Blues To You, Inc. v. Auto-Owners Ins. Co.

Decision Date17 October 2022
Docket Number1:21-CV-00165
PartiesBLUES TO YOU, INC., doing business as Wilbert's Plaintiff, v. AUTO-OWNERS INSURANCE COMPANY Defendant. Cost
CourtU.S. District Court — Northern District of Ohio

Thomas M. Parker United States Magistrate Judge

It's an old adage that “you can't make an omelet without breaking eggs.”[1] In this action, plaintiff felt betrayed when it thought its insurance carrier mishandled two separate property loss claims. And the insurance company and plaintiff were unable to arrive at a negotiated compromise before or after suit was filed. So, they decided to endure an expensive trial in order to vindicate their positions. Unfortunately for the parties, their efforts did not produce an omelet, but left us with only a few cracked shells.

On April 12, 2022, following a six-day trial, a jury returned verdicts in favor of Blues To You, Inc. on breach of contract and bad faith claims arising from the handling of two separate claims Blues To You made on 2019 and 2020 insurance policies issued by the defendant, Auto-Owners (Mutual) Insurance Company. On April 14, 2022, a final judgment was entered. ECF Doc. 150. Subsequently, Blues To You timely moved for attorney's fees (ECF Doc. 153) and prejudgment interest (ECF Doc. 154). Further, on May 12 2022, Auto-Owners separately moved for judgment as a matter of law under Fed.R.Civ.P. 50(b) (ECF Doc. 163); for a new trial or, alternatively, remittitur under Fed.R.Civ.P. 59 (ECF Doc. 164); and for remittitur (ECF Doc. 165). All of the motions are ripe for decision.

Upon consideration, the court finds that a new trial on the issue of compensatory damages should be granted unless plaintiff accepts a remittitur of its compensatory damages to the sum of $231,374.23.

I. Background

On September 26, 2019, Wilbert's, a bar operated by Blues To You, a corporation wholly owned by Michael Miller, suffered damage from a fire in its kitchen. Blues To You rented the space for Wilbert's in the Caxton Building in downtown Cleveland. The next day, Miller began the claim-filing process with Auto-Owners. After initial direct interactions with an Auto-Owners' adjuster, Miller hired a public adjuster, Robert McEaneney, to represent Blues To You.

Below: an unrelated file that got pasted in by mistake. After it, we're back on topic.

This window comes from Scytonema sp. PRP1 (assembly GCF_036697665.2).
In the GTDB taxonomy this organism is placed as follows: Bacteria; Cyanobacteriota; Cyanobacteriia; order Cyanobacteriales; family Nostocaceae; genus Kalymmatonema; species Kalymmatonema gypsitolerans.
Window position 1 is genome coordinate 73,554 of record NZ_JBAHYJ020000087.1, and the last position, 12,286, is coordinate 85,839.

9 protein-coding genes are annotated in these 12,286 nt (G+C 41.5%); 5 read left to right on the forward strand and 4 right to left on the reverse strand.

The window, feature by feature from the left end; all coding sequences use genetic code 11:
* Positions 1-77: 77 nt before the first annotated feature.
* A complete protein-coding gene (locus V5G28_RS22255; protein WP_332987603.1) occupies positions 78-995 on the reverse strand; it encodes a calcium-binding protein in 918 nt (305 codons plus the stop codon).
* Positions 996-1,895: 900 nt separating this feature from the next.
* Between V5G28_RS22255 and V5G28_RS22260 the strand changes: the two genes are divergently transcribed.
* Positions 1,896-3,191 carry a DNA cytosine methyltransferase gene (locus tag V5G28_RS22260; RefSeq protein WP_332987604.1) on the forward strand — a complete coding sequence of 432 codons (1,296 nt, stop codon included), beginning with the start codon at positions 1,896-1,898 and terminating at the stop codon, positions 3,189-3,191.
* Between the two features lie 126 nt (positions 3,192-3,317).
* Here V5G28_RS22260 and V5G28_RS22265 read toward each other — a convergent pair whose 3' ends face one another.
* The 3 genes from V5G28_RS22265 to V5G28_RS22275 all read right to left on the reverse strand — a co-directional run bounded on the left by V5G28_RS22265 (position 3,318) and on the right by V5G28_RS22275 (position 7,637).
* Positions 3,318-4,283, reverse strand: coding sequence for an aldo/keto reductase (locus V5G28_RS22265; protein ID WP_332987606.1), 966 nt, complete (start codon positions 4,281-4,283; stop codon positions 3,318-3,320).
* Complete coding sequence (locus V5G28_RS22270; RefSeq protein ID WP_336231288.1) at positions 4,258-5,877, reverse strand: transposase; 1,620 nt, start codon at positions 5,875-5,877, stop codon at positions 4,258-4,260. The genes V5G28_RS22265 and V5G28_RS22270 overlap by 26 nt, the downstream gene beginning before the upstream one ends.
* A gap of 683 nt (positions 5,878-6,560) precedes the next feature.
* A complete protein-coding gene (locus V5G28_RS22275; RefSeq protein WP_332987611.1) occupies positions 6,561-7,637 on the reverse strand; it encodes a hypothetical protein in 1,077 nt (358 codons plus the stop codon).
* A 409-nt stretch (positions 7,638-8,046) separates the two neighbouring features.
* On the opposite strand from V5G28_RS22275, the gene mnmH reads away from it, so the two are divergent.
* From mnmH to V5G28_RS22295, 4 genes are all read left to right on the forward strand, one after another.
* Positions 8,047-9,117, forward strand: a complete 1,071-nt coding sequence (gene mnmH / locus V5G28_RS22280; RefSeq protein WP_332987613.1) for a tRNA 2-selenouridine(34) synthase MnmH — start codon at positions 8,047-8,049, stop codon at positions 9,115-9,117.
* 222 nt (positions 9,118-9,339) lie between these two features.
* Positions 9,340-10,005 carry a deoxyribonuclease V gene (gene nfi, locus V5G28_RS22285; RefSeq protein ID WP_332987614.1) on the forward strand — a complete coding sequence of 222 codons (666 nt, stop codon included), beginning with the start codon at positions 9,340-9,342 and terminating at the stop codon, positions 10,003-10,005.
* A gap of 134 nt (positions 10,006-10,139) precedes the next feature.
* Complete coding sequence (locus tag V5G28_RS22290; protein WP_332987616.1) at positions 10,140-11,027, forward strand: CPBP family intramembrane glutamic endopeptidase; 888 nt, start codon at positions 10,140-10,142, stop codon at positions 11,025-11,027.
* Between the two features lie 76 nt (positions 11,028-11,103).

Auto-Owners agreed that the fire damage was covered under the 2019 policy and that Blues To You had fully paid its insurance premiums for that policy year. Auto-Owners' claims agent, Wade Feielin, hired an independent adjuster, Michael Coduto, to adjust the loss. In March 2020, while the 2019 claim was still open, Auto-Owners renewed Blues To You's insurance policy for Wilbert's at Miller's request. The 2019 and 2020 policies had nearly identical terms.

By September 29, 2020, Auto-Owners and Blues To You still had not resolved the claim regarding the 2019 loss. But that day, a fire broke out in an apartment above the bar's leasehold space, causing water damage in Wilbert's. Blues To You filed a new claim based on the water damage (the 2020 claim). After Auto-Owners informed Blues To You that it was investigating the claim and would require a further 45 days before deciding whether it would accept or reject the 2020 claim, the insurer never followed up. As a result, Blues To You filed this action.